Over the past week, we have witnessed a dramatic split between the President Trump and Secretary of State Rex Tillerson. NBC News reported that Tillerson called Trump a “moron” during a Pentagon meeting over the summer. Tensions only rose after a hastily scheduled press conference in which Tillerson avoided denying the claims. Reports have also indicated that the president has a habit of humiliating Tillerson, which led to Tillerson considering resignation in July.
As all of this news broke, many have called for Tillerson to resign, either to restore order in the State Department or as a political statement against the administration. The reality though, is that in order for the administration to function as best it can, Tillerson must stay. It is his duty to stay a part of the administration, whether it is thriving, floundering, or blatantly failing the American people. Although there are just criticisms of Tillerson’s competency, he is the best fit for the job specifically because he willing to disagree the President. More importantly though, his conflict with Trump unquestionably benefits the country which needs any possible checks on the president’s power.
The rumors of Tillerson’s potential resignation should first fear about who Trump might appoint to replace him. In his past firings—notably Attorney General Sally Yates—Trump has replaced career public servants with loyalists from his campaign. Yates’ replacement was former senator and first national officeholder to endorse Trump, Jeff Session. Trump’s illustrated commitment to loyalty over competence is discouraging when thinking about who he could select to replace Tillerson. What experienced, competent public servant would want to serve as Secretary of State in this environment and what Trump campaign loyalist could serve better as Secretary of State?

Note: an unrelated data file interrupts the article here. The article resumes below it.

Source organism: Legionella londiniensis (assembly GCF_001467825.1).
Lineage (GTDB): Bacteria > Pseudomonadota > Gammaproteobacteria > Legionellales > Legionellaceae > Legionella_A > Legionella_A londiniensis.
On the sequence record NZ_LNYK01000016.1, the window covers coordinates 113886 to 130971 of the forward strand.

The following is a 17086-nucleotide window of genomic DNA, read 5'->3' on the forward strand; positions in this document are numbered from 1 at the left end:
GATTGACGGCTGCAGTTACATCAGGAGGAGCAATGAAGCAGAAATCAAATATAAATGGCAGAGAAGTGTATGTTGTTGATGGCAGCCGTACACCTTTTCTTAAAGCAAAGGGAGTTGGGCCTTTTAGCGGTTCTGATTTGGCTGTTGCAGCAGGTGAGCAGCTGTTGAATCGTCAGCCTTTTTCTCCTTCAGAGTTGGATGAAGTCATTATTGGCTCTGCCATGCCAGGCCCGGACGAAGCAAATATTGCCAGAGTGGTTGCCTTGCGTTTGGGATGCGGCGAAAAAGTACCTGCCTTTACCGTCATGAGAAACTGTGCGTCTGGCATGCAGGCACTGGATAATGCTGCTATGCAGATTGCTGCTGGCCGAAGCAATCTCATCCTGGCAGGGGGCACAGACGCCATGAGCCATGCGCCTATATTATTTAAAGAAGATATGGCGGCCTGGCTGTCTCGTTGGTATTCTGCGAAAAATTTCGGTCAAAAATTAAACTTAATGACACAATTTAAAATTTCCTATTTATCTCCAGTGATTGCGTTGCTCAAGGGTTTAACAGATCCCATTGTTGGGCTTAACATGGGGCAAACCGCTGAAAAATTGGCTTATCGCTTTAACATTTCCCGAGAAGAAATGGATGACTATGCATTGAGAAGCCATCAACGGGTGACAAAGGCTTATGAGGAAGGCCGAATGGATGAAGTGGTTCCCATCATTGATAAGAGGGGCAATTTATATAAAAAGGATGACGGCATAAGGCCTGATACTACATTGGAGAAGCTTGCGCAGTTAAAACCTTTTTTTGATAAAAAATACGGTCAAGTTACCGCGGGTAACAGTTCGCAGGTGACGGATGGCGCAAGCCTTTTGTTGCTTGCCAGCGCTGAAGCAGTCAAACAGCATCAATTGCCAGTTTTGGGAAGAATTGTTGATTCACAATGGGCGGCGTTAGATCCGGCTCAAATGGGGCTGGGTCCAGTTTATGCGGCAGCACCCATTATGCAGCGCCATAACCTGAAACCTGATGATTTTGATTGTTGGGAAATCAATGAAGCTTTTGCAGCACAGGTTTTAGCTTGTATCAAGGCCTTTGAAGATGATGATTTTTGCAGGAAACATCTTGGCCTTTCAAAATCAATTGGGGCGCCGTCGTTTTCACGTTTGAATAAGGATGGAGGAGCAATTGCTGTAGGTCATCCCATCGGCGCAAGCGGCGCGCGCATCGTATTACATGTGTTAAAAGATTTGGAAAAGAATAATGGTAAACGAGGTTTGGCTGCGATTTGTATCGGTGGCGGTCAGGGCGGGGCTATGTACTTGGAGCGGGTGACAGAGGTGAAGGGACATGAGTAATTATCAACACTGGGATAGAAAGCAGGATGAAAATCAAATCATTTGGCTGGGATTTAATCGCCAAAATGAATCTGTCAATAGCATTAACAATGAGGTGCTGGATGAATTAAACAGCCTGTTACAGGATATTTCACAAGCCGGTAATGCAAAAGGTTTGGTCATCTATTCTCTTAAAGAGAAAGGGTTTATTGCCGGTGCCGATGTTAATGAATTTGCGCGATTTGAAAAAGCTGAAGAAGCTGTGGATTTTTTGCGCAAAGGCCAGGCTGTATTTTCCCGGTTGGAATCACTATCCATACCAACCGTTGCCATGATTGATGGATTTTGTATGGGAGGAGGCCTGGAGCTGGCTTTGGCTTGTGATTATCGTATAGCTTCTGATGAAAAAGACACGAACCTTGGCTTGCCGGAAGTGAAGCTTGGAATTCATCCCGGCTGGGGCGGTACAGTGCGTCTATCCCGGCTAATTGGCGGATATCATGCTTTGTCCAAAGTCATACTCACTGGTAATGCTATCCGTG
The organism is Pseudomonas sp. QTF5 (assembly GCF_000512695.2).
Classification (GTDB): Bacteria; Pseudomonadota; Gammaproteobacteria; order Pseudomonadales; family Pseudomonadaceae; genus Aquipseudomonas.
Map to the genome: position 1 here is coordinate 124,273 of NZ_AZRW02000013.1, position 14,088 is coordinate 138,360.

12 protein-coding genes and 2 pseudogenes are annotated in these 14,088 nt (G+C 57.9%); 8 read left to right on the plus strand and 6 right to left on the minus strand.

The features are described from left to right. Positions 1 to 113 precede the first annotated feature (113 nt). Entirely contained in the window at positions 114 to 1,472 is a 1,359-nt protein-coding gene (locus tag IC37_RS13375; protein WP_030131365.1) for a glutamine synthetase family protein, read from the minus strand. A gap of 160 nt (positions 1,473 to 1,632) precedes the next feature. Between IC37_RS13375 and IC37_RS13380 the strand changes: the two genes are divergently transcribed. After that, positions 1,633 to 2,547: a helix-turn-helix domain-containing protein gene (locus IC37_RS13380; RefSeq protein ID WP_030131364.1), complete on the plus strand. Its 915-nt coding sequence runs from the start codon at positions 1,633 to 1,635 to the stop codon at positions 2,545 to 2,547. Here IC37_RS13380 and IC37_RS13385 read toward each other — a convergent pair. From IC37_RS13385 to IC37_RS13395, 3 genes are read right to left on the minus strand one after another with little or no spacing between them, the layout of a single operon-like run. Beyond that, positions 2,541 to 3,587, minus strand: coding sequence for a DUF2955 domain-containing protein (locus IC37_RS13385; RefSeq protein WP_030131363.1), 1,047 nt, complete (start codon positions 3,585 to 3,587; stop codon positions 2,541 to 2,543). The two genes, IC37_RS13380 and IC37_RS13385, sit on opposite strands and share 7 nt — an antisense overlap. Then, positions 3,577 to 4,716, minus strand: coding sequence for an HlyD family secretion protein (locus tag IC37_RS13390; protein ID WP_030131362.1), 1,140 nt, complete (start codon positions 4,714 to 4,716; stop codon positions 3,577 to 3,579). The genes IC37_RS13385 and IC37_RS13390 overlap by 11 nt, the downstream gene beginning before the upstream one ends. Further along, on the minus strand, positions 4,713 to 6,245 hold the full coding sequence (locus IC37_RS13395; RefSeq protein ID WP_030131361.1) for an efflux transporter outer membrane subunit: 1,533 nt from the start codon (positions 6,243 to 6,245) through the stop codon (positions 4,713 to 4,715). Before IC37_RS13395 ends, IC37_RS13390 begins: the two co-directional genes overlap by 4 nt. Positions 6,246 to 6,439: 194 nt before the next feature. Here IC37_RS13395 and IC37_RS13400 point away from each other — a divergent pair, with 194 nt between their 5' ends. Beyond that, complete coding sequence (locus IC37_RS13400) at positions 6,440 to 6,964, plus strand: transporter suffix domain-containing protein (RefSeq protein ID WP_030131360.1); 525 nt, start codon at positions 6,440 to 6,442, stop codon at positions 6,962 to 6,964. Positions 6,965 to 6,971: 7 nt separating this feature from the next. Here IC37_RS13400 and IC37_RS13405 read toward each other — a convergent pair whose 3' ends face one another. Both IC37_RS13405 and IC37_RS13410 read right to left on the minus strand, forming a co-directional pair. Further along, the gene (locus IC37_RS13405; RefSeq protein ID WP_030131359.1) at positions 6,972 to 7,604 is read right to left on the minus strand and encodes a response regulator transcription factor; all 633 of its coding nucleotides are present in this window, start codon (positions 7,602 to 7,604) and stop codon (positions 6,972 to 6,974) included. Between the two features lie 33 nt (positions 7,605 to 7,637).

Tillerson’s greatest current value to our country comes from the very conflict that has raised questions about his future in the administration. Tillerson must act as a counter to the “yes men” already flooding the current administration. In this administration foreign conflict could start because no one in the situation room has the spine to stand up to Trump. In the book Groupthink, Irving Janis discusses the dangers of a group that values cohesion over discussion of outside viewpoints. As Janis notes, dissents can have a significant effect on the extent to which groupthink impacts a group. Thus, even the simple act of calling Trump a “moron” will decrease the incidence of dangerous groupthink at the highest levels of power. Janis uses the Bay of Pigs invasion as a classic example of government making disastrous military decisions because of dangerous groupthink: President Kennedy’s subordinates created a plan of action to please the president, rather than one that acted merely in the best interests of the country. With the prowess of the U.S. military, we could face a crisis even worse than those of the Kennedy administration.
As his duty to the American people, Tillerson must think through both of these points when he decides his future within the administration. As one of the few rational actors left to counteract a potentially dangerous executive branch, Tillerson must remain for the good of all Americans.
Image Credit: Wikimedia Commons / U.S. Department of State / U.S. Department of Defense